Isla Pixol, Mexico, 1929
In the beginning were the howlers. They always commenced their bellowing in the first hour of dawn, just as the hem of the sky began to whiten. It would start with just one: his forced, rhythmic groaning, like a saw blade. That aroused others near him, nudging them to bawl along with his monstrous tune. Soon the maroon-throated howls would echo back from other trees, farther down the beach, until the whole jungle filled with roaring trees. As it was in the beginning, so it is every morning of the world.
The boy and his mother believed it was saucer-eyed devils screaming in those trees, fighting over the territorial right to consume human flesh. The first year after moving to Mexico to stay at Enrique’s house, they woke up terrified at every day’s dawn to the howling. Sometimes she ran down the tiled hallway to her son’s bedroom, appearing in the doorway with her hair loose, her feet like iced fish in the bed, pulling the crocheted bedspread tight as a web around the two of them, listening. [The Lacuna by Barbara Kingsolver, Part 1]
This rich, colourful, clever novel is a door-stopper at 500 pages and an immensely satisfying read. Kingsolver believes that writing is a political act and a marvellous article in The LIstener (Feb 6-12) explores this. She says:
I've always been interested in fictional terrain that urges people to question some of their most basic assumptions, and I think that's why I get called political. But I think of it as using the craft to its mightiest potential. Fiction is creating a powerful sympathy for the theoretical stranger. That's at the bottom of the civil rights movement. Every war in history is about a success or failure of empathy for a different position. So I think all novelists are political. It's just that some of us own up to it. [NZ Listener Feb 6-12]
Until now, I've thought (been encouraged to think?) of the modern author as a story-teller primarily (only) who does not push a position of any sort, let alone a political one, but stands back and lets the reader explore what is there in front of them. And yet you hope that you have created 'a powerful sympathy for the theoretical stranger', of course you do: that particular stranger in that particular story and by extrapolation others, perhaps the real stranger even? ... A political act? Interesting.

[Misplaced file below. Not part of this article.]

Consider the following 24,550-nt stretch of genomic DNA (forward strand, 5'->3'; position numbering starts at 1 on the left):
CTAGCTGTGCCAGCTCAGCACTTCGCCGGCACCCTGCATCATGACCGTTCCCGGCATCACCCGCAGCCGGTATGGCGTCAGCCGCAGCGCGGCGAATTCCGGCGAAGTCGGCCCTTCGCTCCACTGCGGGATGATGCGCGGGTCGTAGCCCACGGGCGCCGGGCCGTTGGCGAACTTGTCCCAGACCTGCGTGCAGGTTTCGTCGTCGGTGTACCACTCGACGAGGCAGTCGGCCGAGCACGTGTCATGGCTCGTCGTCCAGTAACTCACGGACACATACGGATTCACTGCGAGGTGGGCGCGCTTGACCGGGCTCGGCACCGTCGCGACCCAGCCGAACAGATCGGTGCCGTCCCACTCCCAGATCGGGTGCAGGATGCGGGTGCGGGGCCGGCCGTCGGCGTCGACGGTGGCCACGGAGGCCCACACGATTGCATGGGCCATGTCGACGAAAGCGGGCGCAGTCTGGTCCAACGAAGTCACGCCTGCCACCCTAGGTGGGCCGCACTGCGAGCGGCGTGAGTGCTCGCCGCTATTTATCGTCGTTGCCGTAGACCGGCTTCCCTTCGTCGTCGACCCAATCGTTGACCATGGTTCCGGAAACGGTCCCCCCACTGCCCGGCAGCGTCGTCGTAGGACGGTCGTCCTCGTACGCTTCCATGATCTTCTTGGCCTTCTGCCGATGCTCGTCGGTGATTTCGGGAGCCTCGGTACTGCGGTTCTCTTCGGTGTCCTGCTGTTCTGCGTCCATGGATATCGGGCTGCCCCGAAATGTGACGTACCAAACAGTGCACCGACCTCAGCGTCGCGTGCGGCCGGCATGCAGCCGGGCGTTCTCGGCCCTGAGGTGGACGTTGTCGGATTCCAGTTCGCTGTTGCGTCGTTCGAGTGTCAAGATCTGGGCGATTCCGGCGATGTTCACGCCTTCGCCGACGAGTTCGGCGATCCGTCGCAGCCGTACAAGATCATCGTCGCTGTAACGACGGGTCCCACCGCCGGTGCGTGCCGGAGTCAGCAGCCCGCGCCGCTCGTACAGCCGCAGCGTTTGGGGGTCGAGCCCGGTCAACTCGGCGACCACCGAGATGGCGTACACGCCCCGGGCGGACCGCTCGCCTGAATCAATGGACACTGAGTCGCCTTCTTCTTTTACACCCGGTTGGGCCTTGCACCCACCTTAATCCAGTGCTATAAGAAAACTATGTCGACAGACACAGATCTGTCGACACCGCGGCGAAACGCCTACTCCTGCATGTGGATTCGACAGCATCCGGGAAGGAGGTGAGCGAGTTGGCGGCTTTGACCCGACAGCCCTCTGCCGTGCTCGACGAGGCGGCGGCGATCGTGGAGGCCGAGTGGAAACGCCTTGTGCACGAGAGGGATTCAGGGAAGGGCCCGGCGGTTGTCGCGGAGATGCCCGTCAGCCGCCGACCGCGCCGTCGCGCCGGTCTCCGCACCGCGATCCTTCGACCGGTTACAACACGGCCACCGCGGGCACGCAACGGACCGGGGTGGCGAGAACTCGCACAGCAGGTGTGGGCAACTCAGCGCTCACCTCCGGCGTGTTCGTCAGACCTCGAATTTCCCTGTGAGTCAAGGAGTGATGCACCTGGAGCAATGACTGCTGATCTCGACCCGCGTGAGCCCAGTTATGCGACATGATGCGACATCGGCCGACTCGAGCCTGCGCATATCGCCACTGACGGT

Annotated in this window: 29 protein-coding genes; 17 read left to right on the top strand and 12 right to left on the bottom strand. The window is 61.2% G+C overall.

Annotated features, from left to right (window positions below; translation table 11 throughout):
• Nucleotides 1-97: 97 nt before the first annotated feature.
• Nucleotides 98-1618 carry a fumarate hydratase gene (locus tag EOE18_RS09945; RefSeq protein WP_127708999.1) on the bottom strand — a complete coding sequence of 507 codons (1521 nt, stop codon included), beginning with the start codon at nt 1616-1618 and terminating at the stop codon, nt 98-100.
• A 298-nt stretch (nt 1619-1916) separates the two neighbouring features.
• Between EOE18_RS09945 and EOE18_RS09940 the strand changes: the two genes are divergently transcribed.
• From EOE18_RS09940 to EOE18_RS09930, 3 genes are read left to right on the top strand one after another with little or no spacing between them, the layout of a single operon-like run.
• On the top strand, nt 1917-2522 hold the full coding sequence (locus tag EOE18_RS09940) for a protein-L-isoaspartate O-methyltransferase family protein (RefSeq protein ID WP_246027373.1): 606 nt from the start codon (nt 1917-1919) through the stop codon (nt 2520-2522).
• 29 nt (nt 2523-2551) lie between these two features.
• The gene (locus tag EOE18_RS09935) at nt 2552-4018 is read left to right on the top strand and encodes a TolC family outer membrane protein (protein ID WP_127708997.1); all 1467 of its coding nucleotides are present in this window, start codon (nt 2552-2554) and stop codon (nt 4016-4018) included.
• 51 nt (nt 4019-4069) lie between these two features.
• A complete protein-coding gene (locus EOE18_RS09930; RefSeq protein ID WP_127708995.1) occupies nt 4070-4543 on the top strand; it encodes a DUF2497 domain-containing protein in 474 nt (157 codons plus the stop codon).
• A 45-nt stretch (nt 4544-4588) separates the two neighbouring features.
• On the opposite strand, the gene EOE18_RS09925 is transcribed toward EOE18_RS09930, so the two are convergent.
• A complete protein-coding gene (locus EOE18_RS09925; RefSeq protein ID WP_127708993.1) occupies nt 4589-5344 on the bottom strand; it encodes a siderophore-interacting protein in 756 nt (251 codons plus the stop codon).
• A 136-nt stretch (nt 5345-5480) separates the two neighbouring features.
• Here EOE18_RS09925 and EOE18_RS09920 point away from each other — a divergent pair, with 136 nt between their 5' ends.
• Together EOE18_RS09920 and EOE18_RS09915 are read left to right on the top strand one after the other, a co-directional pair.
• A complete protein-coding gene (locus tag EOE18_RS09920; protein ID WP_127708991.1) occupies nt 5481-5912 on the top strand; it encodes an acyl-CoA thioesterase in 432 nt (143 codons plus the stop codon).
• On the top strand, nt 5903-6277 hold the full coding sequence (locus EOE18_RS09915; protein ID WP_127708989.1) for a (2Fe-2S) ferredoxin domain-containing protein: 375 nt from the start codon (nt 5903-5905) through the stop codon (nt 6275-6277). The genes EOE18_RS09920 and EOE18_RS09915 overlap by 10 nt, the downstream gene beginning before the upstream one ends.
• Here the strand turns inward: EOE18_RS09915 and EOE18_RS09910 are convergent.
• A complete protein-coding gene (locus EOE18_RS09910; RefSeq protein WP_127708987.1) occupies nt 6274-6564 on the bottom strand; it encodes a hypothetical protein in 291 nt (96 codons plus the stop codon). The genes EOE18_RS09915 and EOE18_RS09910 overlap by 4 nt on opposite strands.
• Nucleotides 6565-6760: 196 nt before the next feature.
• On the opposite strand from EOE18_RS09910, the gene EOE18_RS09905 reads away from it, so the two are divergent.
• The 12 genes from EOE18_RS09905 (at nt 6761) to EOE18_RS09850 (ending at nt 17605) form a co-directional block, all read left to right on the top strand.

The Lacuna is the story of an unusual Mexican/'Gringo' boy who works for Frida Kahlo, Diego Rivera and exiled Bolshevik Leon Trotsky in Mexico as a cook and translator. The boy observes and engages with their colourful, political, intertwined lives and secretly (and not so secretly) writes both a diary and a novel. He then moves north to McCarthyist US where he writes, and experiences - as his previous employers had - vilification at the hands of the media.
The Listener says Kingsolver wrote the novel as a response to 9/11, when she was vilified herself by the media (which is surely represented by the jungle of howler monkeys at the novel's beginning) following an opinion piece she wrote in the aftermath of the Twin Towers for a San Francisco newspaper. She said she was misquoted.
It was a terrible time, and I thought the best thing to do would be to use it for something beautiful and useful. So I started writing [The Lacuna] in February 2002 because I had to put it on paper or go crazy. [NZ Listener, Feb 6-12]
I understand the burning need to transform experience into fiction - and am thrilled to think of that act as creating something both 'beautiful and useful'! The Listener article talks of Kingsolver's 'penetrating curiosity', and her sense of joy and fun. All of these pervade The Lacuna and make it both an entertaining and a stimulating read. Oh yes, at times the novel sprawls, and at times it is too - what a friend of mine calls - 'fancy pants' (all those diary entries and letters etc to tell a story rather than straight narrative). But the fact remains that Barbara Kingsolver has written a rich and compelling sprawling, fancy-pants novel.